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Michele Promaulayko smiles and leans against a window with the NYC skyline in the back.

Michele Promaulayko

Updated: 12/07/2022

Early on in the COVID-19 pandemic, an interesting paradox surfaced: While we were all cloistered inside, hiding from a virus that attacks our lungs (among many other things), the so-called “lungs of the earth” (aka trees) were doing their thing and helping to heal the environment — without us getting in the way.

Thanks to the sharp reduction in the carbon emissions while locked down, the air outside cleared up significantly — if only, for a brief time. (Remember the photos of empty freeways in Los Angeles or a vacant Times Square? Even the Himalayan mountains could be seen in northern India for the first time in decades.) The global decline in pollution was so dramatic during the initial coronavirus lockdown, it could even be seen from space.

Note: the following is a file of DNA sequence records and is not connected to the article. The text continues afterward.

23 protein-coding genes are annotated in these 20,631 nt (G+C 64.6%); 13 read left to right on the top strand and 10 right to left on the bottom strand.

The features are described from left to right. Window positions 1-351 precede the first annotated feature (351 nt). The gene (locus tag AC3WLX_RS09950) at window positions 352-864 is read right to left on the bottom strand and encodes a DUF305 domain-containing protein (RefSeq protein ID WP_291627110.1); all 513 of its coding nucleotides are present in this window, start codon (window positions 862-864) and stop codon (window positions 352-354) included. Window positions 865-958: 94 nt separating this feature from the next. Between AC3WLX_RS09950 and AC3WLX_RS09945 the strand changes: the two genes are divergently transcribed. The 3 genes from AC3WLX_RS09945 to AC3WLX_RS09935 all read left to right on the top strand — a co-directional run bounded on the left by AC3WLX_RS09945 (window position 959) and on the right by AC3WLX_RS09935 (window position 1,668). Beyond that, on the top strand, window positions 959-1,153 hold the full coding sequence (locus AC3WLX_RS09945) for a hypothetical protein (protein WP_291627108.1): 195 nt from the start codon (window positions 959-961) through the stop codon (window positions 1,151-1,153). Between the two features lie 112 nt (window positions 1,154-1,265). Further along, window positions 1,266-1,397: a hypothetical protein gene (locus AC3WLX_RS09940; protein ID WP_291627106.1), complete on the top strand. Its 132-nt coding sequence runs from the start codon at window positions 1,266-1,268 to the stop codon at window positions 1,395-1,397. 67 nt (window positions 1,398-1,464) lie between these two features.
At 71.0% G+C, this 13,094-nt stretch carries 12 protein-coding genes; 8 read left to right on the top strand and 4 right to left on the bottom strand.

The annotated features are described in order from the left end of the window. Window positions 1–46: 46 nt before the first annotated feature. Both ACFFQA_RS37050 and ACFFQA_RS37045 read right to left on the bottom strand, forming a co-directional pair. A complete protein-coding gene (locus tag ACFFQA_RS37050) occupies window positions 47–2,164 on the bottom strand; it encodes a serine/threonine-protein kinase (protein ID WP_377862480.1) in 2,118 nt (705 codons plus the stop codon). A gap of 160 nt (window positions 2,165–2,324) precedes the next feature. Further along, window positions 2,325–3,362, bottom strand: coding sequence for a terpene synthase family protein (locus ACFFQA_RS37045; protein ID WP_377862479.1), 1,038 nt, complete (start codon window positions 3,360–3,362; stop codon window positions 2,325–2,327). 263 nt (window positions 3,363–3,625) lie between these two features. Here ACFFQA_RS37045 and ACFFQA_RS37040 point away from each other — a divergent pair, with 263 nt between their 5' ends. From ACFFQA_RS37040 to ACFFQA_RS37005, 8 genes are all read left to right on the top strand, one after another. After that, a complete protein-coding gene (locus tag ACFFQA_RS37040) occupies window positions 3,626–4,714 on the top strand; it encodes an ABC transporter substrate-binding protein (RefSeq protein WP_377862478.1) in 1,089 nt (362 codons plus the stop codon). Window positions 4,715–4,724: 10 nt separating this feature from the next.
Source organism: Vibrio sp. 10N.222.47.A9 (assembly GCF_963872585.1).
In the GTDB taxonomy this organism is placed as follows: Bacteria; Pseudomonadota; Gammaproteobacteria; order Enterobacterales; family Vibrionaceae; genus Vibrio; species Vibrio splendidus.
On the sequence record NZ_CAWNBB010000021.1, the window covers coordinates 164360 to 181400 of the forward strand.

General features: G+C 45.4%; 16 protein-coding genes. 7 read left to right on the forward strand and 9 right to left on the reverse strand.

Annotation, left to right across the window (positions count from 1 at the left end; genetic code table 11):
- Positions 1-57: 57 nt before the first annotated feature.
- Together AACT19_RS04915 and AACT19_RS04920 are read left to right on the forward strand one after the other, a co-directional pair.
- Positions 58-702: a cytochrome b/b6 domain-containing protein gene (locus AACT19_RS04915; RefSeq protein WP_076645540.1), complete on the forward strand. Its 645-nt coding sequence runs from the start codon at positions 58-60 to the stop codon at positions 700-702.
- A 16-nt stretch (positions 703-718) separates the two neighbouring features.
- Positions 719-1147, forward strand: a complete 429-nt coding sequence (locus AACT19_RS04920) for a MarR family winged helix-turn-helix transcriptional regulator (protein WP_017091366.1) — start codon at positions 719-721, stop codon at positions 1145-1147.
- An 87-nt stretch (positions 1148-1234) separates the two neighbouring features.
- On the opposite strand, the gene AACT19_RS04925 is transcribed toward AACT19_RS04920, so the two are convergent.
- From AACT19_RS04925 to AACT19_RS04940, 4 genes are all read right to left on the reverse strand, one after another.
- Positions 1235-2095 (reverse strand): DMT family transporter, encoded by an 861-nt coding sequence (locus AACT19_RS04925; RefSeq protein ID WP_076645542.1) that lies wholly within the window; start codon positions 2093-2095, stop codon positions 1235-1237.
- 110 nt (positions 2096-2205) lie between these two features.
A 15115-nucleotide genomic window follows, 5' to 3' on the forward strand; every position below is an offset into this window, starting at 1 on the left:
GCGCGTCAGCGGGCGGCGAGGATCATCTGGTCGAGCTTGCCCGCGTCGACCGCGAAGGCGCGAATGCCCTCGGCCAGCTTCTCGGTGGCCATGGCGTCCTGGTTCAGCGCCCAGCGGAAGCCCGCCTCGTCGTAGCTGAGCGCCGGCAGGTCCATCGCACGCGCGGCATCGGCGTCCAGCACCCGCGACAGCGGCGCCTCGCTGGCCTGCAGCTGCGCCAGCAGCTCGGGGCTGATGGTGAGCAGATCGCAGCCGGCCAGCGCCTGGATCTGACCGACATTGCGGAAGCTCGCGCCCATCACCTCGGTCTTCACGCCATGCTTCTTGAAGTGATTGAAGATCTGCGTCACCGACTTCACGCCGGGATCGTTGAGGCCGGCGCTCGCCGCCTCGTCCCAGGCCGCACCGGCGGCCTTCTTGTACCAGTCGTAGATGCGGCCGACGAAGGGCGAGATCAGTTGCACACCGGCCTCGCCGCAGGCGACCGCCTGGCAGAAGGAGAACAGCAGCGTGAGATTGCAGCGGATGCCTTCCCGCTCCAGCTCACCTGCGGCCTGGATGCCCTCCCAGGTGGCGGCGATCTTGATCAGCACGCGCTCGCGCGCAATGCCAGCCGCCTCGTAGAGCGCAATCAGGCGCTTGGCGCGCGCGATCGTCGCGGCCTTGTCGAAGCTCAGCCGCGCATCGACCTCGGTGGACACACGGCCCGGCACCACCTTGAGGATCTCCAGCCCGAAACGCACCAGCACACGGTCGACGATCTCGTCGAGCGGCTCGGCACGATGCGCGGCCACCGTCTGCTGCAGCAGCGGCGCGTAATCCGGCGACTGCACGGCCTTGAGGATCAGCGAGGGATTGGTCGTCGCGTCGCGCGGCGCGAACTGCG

"Everybody needs beauty as well as bread, places to play in and pray in, where nature may heal and give strength to body and soul alike."

Though the shift in pollution didn’t last long, we can take away the important lesson that nature heals, and not just itself. We are in a symbiotic relationship with the natural world — getting outside can do us a whole lot of good, which is all the more reason to protect the Earth from the catastrophic impact of climate change.

RELATED: Actionable Ways to Live More Sustainably

As renowned naturist and author John Muir said in 1912, "Everybody needs beauty as well as bread, places to play in and pray in, where nature may heal and give strength to body and soul alike."